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Racial-justice talks resume in Lynn

LYNN —  Less than a month after canceling racial-justice conversations between city councilors and community groups, Council President Darren Cyr has announced the talks will resume. 

Cyr canceled the talks at the beginning of September, citing confidentiality breaches stemming from a social media post, and an internal disagreement between Lynn’s only Black councilor and a community leader. 

On Friday, Cyr, in a joint statement with fellow Councilor Fred Hogan, and representatives from the community groups that have been involved in the discussions, said the racial justice talks were back on. 

“As reported earlier this month, a misunderstanding led to the cessation of these monthly meetings,” the statement said. “Everyone has agreed that the greater good of the community in conducting these meetings, which encourage open dialogue on issues of race and the development of concrete proposals that address systemic racism, far supersede any past misunderstanding and disagreements between the parties.” 

A group of elected officials and representatives from six community groups — Diverse People United, Essex County Community Organization, Lynn United for Change, New Lynn Coalition, North Shore Juneteenth Association, and Prevent the Cycle — had been meeting since July on a monthly basis before talks were canceled.

Discussions began after representatives from those community groups lobbied for the reallocation of Lynn Police Department funds during a City Council budget hearing in July. Community activists had asked for those funds to be used for the creation of an unarmed crisis response team, which would consist of trained mental health professionals and others that would be assigned to emergency calls that don’t require a police response, the statement said. 

Rather than reallocate police department funds, the City Council voted to approve a budget request from Mayor Thomas M. McGee, which allocated $25,000 in this year’s city budget for the establishment of an Equity and Inclusion Assessment Account. 

The account’s funds would be used to explore the possible development of an unarmed crisis response team, along with studying other potential solutions that would reduce racial injustices and inequities in areas such as policing, housing, and hiring practices, the statement said.  

However, those monthly discussions fell apart following a “misunderstanding” that occurred during a Swampscott protest that was held to support Lynn women who alleged they were subjected to racial insults in Swampscott on July 28 (a woman was later arrested and charged in connection with the incident). 

At the protest, Council Vice President Buzzy Barton and Nicole McClain, a Black woman who serves as president of the North Shore Juneteenth Association, had a sharp exchange of words. 

Barton told The Item that he felt a question directed at him from McClain reflected poorly on his family’s commitment to racial justice, particularly his mother, Virginia Barton’s, work in the civil rights movement. McClain said at the time that she was trying to unpack her personal view and was not trying to hurt Barton’s public persona.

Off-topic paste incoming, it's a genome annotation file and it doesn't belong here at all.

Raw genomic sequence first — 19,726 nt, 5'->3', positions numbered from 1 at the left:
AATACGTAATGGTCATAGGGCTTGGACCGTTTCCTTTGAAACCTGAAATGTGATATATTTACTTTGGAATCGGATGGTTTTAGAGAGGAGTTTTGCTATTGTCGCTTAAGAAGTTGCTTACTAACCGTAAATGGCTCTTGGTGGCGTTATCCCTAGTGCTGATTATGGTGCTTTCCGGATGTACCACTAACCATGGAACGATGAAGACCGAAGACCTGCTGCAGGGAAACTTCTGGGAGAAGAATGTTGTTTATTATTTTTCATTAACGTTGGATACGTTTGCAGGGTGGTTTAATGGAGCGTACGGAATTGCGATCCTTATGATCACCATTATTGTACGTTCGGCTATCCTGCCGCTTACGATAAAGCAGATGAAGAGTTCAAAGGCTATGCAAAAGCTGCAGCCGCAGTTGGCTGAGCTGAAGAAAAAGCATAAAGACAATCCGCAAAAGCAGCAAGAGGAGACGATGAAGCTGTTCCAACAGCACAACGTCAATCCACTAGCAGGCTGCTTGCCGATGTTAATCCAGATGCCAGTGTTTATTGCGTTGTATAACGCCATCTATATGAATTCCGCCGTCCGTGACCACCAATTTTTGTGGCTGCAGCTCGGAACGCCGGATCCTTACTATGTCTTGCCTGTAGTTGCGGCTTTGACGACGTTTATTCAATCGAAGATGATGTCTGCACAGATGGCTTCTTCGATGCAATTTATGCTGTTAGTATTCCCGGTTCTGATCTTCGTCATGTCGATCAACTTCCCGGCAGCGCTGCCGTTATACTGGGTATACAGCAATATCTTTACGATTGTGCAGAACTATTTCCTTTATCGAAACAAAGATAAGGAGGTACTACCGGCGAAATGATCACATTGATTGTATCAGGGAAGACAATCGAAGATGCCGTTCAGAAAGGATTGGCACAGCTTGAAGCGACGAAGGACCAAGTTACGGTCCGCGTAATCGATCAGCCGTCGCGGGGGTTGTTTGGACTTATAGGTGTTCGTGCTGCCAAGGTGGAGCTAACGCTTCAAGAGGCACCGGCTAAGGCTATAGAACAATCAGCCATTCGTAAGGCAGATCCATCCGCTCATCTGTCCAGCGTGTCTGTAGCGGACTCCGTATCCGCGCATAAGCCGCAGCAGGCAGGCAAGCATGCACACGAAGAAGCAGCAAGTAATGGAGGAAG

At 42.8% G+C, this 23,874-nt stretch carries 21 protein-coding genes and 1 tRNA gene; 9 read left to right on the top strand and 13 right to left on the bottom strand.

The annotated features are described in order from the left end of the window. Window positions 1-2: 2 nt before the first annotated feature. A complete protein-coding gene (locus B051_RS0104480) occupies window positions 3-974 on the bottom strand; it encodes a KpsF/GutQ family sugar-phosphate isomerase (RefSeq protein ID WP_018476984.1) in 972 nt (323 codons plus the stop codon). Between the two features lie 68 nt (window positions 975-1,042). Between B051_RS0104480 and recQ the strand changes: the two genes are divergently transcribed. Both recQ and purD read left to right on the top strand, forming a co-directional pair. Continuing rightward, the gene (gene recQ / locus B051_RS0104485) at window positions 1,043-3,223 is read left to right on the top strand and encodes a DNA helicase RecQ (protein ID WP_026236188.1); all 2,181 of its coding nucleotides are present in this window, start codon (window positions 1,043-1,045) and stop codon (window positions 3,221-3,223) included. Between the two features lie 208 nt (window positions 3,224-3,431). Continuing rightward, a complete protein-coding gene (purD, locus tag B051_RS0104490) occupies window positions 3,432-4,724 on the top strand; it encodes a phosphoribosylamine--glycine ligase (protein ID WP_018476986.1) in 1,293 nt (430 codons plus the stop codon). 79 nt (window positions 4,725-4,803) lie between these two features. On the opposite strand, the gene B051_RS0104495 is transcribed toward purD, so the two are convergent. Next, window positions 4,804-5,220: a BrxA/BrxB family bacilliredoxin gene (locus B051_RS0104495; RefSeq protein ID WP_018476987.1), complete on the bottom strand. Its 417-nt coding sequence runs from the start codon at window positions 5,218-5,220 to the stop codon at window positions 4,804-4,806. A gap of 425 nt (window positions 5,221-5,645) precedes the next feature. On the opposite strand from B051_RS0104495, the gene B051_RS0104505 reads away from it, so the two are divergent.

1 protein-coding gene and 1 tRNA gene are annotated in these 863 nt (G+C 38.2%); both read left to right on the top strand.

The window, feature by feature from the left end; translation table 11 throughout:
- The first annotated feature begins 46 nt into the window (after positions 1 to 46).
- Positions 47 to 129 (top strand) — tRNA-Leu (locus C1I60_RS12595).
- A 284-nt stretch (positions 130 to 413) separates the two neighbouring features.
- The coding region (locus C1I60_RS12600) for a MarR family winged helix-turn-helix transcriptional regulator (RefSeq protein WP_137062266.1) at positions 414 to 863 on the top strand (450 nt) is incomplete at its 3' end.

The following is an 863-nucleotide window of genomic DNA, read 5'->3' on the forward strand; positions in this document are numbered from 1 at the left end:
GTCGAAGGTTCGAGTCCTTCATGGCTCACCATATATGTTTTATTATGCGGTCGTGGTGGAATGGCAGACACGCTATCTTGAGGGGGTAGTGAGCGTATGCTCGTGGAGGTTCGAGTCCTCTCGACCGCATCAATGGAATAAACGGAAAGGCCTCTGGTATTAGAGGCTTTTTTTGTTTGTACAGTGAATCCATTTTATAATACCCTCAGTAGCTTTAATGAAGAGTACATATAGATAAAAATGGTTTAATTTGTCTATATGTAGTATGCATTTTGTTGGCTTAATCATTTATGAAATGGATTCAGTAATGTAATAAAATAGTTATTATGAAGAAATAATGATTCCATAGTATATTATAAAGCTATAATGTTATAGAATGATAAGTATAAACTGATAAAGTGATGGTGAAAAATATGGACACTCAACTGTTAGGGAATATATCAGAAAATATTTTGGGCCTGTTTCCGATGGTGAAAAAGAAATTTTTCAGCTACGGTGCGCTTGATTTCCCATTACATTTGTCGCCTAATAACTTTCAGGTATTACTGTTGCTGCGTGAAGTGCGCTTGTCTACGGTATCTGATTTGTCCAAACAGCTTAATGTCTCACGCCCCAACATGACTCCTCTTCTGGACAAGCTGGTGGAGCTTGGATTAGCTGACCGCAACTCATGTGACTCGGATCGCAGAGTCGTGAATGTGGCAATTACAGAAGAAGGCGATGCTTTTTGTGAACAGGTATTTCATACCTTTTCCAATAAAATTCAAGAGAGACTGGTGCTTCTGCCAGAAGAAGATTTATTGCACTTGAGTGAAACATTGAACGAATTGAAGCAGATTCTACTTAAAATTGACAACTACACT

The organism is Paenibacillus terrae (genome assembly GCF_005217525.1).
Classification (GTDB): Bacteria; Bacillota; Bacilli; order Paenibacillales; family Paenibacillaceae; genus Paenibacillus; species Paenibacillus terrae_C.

“After the cessation of the meetings, many individuals, including Council President Darren P. Cyr, Darrell Murkison, former President of the local chapter of the National Association for the Advancement of Colored People and Reverend Bernadette Hickman-Maynard of the Essex County Community Organization and Pastor of Bethel AME Church of Lynn, met privately with the hope of resuming regular meetings,” the statement said, noting that everyone involved agreed that the importance of the meetings outweighed any internal disagreements. 

Barton said on Friday that it was time to move forward. He declined comment on the initial disagreement, saying, “I don’t want to get into he said, she said.  

“I think they need to have these conversations,” said Barton. “I think it’s important that the city moves forward with these thoughts. As the Council president said in his statement, I think it’s bigger than all of us and they need to just keep moving forward with it.” 

Moving forward, the racial-justice meetings will be co-chaired by Rev. Hickman-Maynard and Murkison, and will continue to include members of the City Council and other city officials. Over the next several months, the discussions will be focused on policing, the statement said. 

As a result of a citizen petition organized by members of Prevent the Cycle, a public hearing will be held on Oct. 24, which “will address the creation of a civilian review board to address complaints of police misconduct, the use of body cameras by law enforcement personnel, the creation of an unarmed crisis response team, and possible amendments to the Lynn Human Rights Commission Ordinance, among matters pertaining to racism in policing,” the statement said. 

“All participants in the past meetings agree that progress has been made and are optimistic that continued meetings will strengthen our community’s ability to address issues of systemic racism that have for far too long been left ignored.  

“While Lynn has long been an extremely diverse city, racially, ethnically and economically, we the undersigned do not believe the city has ever before held regular, productive community meetings allowing for each voice to be heard.  At this time in our nation’s history, such meetings that aim to propose solutions to the complex problem of racism are needed more than ever before,” the statement said. 

Gayla Cawley can be reached at gcawley@itemlive.com. Follow her on Twitter @GaylaCawley.

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